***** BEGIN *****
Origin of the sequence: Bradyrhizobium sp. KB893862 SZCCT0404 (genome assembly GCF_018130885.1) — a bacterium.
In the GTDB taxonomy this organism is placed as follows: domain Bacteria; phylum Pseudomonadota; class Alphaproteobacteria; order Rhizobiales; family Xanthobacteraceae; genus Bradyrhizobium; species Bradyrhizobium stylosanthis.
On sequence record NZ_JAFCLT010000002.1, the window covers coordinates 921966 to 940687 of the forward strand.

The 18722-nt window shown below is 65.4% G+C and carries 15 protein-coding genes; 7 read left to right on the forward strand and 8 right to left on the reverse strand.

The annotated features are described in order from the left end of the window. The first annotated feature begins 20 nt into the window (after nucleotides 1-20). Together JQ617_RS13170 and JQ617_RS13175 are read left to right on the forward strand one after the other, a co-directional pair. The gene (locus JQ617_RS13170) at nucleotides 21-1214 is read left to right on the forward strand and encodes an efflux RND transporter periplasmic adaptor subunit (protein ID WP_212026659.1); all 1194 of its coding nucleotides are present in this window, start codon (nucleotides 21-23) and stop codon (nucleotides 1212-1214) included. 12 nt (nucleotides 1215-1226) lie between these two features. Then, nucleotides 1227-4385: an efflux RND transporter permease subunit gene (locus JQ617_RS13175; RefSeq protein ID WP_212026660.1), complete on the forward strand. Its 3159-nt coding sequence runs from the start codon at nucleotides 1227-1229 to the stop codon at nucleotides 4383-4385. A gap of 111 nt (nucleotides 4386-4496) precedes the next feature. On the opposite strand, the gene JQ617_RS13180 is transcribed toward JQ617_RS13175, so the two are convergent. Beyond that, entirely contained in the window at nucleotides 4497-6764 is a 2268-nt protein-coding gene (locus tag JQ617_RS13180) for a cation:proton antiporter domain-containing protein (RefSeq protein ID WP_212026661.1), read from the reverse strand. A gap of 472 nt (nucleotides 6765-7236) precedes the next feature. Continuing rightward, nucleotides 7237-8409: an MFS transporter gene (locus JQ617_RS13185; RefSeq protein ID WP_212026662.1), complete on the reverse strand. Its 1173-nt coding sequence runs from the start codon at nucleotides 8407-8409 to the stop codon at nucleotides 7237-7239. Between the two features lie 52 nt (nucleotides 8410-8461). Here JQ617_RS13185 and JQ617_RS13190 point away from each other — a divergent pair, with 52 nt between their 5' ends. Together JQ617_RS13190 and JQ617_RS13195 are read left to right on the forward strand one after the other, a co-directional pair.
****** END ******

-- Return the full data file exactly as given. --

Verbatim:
Origin of the sequence: Bradyrhizobium sp. KB893862 SZCCT0404 (genome assembly GCF_018130885.1) — a bacterium.
In the GTDB taxonomy this organism is placed as follows: domain Bacteria; phylum Pseudomonadota; class Alphaproteobacteria; order Rhizobiales; family Xanthobacteraceae; genus Bradyrhizobium; species Bradyrhizobium stylosanthis.
On sequence record NZ_JAFCLT010000002.1, the window covers coordinates 921966 to 940687 of the forward strand.

The 18722-nt window shown below is 65.4% G+C and carries 15 protein-coding genes; 7 read left to right on the forward strand and 8 right to left on the reverse strand.

The annotated features are described in order from the left end of the window. The first annotated feature begins 20 nt into the window (after nucleotides 1-20). Together JQ617_RS13170 and JQ617_RS13175 are read left to right on the forward strand one after the other, a co-directional pair. The gene (locus JQ617_RS13170) at nucleotides 21-1214 is read left to right on the forward strand and encodes an efflux RND transporter periplasmic adaptor subunit (protein ID WP_212026659.1); all 1194 of its coding nucleotides are present in this window, start codon (nucleotides 21-23) and stop codon (nucleotides 1212-1214) included. 12 nt (nucleotides 1215-1226) lie between these two features. Then, nucleotides 1227-4385: an efflux RND transporter permease subunit gene (locus JQ617_RS13175; RefSeq protein ID WP_212026660.1), complete on the forward strand. Its 3159-nt coding sequence runs from the start codon at nucleotides 1227-1229 to the stop codon at nucleotides 4383-4385. A gap of 111 nt (nucleotides 4386-4496) precedes the next feature. On the opposite strand, the gene JQ617_RS13180 is transcribed toward JQ617_RS13175, so the two are convergent. Beyond that, entirely contained in the window at nucleotides 4497-6764 is a 2268-nt protein-coding gene (locus tag JQ617_RS13180) for a cation:proton antiporter domain-containing protein (RefSeq protein ID WP_212026661.1), read from the reverse strand. A gap of 472 nt (nucleotides 6765-7236) precedes the next feature. Continuing rightward, nucleotides 7237-8409: an MFS transporter gene (locus JQ617_RS13185; RefSeq protein ID WP_212026662.1), complete on the reverse strand. Its 1173-nt coding sequence runs from the start codon at nucleotides 8407-8409 to the stop codon at nucleotides 7237-7239. Between the two features lie 52 nt (nucleotides 8410-8461). Here JQ617_RS13185 and JQ617_RS13190 point away from each other — a divergent pair, with 52 nt between their 5' ends. Together JQ617_RS13190 and JQ617_RS13195 are read left to right on the forward strand one after the other, a co-directional pair.